Okay. Some of you might be wondering what the hell I’m talking about…so I will give a quick recap:
Over a year ago Doctor Octopus, on his deathbed, switched brains with Peter Parker just before he was going to die. Peter could not reverse the effects before it was too late. His final act before biting the dust was convincing Doctor Octopus to use his “great power” with “great responsibility.” Doc Ock then vowed he would be more than “amazing,” he’d be SUPERIOR!
This was in Amazing Spider-Man #700. The next month saw the release of Superior Spider-Man #1 and continued for 31 issues in which Doc Ock learned what it means to be a hero, but most of the time was just an ass.
I’m not going to go too much more into Superior Spider-Man than that. If you want to know more of my thoughts on the title you can check out my past review here. Bottom line is that Dan Slott is a damn fine writer; however, he wasn’t writing a character I wanted to read.
I wanted Peter Parker. The “real” Peter Parker. In all his fumbling glory.
Amazing Spider-Man #1 delivered on all levels. If you’re like me and have been missing the true tone (the zing) of Spider-Man, then this book is for you.
There’s a lot of GREAT stuff in this issue, and while I’m normally against titles renumbering themselves at #1, I think it works well here. The book feels recharged, and like Peter, has a “new lease on life.”
I think that is going to be the best thing to come from the whole “death” of Peter Parker/Superior Spider-Man storyline; I know a lot of readers have always complained that Peter could just be too downtrodden at times, even downright whiney what with all his guilt and “dumb Parker luck.” They’re not wrong; the character is often written with too much gravitas. I’d even go as far to say he could, occasionally, be the Eeyore of the Marvel Universe.
But with the whole “new lease on life” I think Peter is going to learn to have a little more fun and to not let the great weight of past mistakes keep him from loving his life–a lesson we can all take to heart. In Superior Spider-Man #30 when Peter is fighting to return from the grave there is a great panel where he realizes this:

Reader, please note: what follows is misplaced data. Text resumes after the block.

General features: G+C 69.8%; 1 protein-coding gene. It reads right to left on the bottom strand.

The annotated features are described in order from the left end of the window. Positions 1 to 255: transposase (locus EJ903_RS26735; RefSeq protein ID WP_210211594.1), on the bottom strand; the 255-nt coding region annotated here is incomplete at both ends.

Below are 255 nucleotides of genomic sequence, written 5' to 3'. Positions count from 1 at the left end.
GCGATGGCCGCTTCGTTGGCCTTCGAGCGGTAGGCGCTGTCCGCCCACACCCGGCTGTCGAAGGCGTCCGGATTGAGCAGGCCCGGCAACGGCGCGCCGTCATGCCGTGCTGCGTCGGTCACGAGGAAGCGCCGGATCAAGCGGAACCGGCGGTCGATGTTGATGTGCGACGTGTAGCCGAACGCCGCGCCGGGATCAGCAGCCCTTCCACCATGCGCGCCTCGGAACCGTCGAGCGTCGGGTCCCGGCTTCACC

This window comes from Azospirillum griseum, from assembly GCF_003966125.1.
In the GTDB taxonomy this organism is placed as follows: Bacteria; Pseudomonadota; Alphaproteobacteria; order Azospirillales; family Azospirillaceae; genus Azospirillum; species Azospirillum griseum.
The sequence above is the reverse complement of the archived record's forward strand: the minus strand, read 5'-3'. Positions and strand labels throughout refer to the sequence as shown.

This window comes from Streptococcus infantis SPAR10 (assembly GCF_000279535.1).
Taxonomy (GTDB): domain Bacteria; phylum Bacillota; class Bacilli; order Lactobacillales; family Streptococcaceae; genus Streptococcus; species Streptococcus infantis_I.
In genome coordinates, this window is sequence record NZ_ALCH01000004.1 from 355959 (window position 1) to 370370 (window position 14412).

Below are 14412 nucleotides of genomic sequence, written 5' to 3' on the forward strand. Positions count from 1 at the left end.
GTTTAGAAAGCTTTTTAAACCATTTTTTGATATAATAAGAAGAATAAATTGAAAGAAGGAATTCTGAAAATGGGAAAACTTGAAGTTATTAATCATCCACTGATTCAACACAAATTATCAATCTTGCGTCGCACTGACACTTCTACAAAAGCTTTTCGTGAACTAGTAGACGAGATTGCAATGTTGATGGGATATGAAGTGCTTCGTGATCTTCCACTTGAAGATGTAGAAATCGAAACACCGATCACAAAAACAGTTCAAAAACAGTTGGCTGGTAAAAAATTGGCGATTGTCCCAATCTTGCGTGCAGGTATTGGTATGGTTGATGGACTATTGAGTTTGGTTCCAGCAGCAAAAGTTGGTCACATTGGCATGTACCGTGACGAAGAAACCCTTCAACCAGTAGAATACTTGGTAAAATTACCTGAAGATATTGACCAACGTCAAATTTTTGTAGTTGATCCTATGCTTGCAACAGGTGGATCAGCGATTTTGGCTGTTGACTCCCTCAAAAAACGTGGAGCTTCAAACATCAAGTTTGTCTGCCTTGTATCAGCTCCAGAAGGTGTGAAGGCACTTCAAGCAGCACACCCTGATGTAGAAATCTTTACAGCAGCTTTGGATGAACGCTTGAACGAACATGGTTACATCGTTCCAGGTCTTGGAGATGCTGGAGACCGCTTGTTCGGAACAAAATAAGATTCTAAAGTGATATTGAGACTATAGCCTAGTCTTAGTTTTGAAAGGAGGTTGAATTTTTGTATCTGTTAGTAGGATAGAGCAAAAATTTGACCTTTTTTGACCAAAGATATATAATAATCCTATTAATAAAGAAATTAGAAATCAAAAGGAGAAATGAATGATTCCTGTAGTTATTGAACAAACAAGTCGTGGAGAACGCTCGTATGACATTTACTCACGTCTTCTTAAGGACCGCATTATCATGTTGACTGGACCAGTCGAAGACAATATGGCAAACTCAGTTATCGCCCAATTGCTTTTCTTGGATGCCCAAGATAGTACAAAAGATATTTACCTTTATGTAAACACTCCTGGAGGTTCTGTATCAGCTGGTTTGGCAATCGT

“Every triumph. Every tragedy. The heartache–and the joy. Family. Friends. The Adventure of it all. And the fun. My God, there was so much fun.”
If that’s not an epiphany moment I don’t know what is, and I think that epiphany is going to carry through the Amazing Spider-Man title for quite sometime.
The humor is back in the book as well: from Spider-Man fighting an animal-themed costumed group (one of them is dressed as a panda!) calling themselves “The Menagerie” and arguing about their code-names, to him losing his clothes and having to spin makeshift undies for himself out of webbing! #spideywhiteys!
What is also fun to read is Peter responding to all the changes Doc Ock made to his life when he was in his body. Peter is now the C.E.O. of a company, has a PhD, a robot butler, and a girlfriend whom he lives with. I’m certain all these plot points will not only serve as material for great humor (especially the robot butler), but will also be pivotal for future story development, especially the character of Ana Maria Marconi, the woman Doctor Octopus fell in love with during his tenure as Peter. In fact, the first issue ends just before the two have a crucial, honest conversation.
Don’t worry, I’m not going to spoil anything for you, but I guarantee you’ll be hooked into picking up the second issue.
Anna Maria was actually one of, if not the best, parts to Superior Spider-Man and I’m really looking forward to seeing her character more in the pages of Amazing and what her role will be in the “real” Peter’s life. Could they become romantically involved? Will she become a new pillar of strength for our hero? Or will she fade away after only a few issues and a half-fast resolution (I sure hope not!!!)? Only time will tell.
Everything about this issue is spot on. Dan Slott’s writing is as sharp as always. He shows great understanding, not only for Peter’s character, but for his supporting cast as well. The dialogue is natural and the book’s pacing flows without a hitch. And then there’s zestful Humberto Ramos’ art. Ramos is one of my favorite artists and his style lends itself so well to Spider-Man; it’s kinetic, fun, and emotive. His character’s faces tell as much of a story as Slott’s words do and his fight scenes punch without the need for a bold-typed “POW.”
All in all Amazing Spider-Man #1 is a book for many: the die-hard Spidey fan like myself who has missed their favorite wall crawler’s heroics, those who once criticized the character for spinning too many webs of woe, or the brand new reader who needs the perfect jumping on point.
This is the Spider-Man I love, and I think if you give this book a chance, it’s the Spider-Man you’ll grow to love as well.
And as they used to say in Marvel’s letters’ pages: until Aunt May owns and operates an S&M club (the safe word is wheat cakes!), make mine Geektastic Podcast! Excelsior!